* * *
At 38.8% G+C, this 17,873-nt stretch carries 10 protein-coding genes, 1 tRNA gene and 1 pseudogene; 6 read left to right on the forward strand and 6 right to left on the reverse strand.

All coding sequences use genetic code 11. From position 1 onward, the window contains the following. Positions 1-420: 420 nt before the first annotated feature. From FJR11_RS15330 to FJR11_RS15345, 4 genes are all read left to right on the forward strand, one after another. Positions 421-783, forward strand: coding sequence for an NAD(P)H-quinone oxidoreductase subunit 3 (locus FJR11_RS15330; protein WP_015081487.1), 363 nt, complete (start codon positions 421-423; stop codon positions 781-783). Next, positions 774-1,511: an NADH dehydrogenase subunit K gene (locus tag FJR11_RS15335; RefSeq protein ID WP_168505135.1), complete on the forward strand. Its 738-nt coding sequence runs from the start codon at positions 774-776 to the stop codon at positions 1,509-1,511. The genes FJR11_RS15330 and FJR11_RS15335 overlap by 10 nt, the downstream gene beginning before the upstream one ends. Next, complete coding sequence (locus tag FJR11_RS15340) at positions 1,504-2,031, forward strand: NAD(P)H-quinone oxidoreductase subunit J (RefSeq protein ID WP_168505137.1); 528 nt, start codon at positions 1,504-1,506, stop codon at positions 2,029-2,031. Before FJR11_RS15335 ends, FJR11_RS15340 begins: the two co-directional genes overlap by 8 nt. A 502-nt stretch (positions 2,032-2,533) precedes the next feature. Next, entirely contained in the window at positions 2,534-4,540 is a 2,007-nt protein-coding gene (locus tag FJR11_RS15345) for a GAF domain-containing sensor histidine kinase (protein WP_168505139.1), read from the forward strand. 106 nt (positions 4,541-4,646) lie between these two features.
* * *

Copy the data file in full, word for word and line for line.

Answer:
At 38.8% G+C, this 17,873-nt stretch carries 10 protein-coding genes, 1 tRNA gene and 1 pseudogene; 6 read left to right on the forward strand and 6 right to left on the reverse strand.

All coding sequences use genetic code 11. From position 1 onward, the window contains the following. Positions 1-420: 420 nt before the first annotated feature. From FJR11_RS15330 to FJR11_RS15345, 4 genes are all read left to right on the forward strand, one after another. Positions 421-783, forward strand: coding sequence for an NAD(P)H-quinone oxidoreductase subunit 3 (locus FJR11_RS15330; protein WP_015081487.1), 363 nt, complete (start codon positions 421-423; stop codon positions 781-783). Next, positions 774-1,511: an NADH dehydrogenase subunit K gene (locus tag FJR11_RS15335; RefSeq protein ID WP_168505135.1), complete on the forward strand. Its 738-nt coding sequence runs from the start codon at positions 774-776 to the stop codon at positions 1,509-1,511. The genes FJR11_RS15330 and FJR11_RS15335 overlap by 10 nt, the downstream gene beginning before the upstream one ends. Next, complete coding sequence (locus tag FJR11_RS15340) at positions 1,504-2,031, forward strand: NAD(P)H-quinone oxidoreductase subunit J (RefSeq protein ID WP_168505137.1); 528 nt, start codon at positions 1,504-1,506, stop codon at positions 2,029-2,031. Before FJR11_RS15335 ends, FJR11_RS15340 begins: the two co-directional genes overlap by 8 nt. A 502-nt stretch (positions 2,032-2,533) precedes the next feature. Next, entirely contained in the window at positions 2,534-4,540 is a 2,007-nt protein-coding gene (locus tag FJR11_RS15345) for a GAF domain-containing sensor histidine kinase (protein WP_168505139.1), read from the forward strand. 106 nt (positions 4,541-4,646) lie between these two features.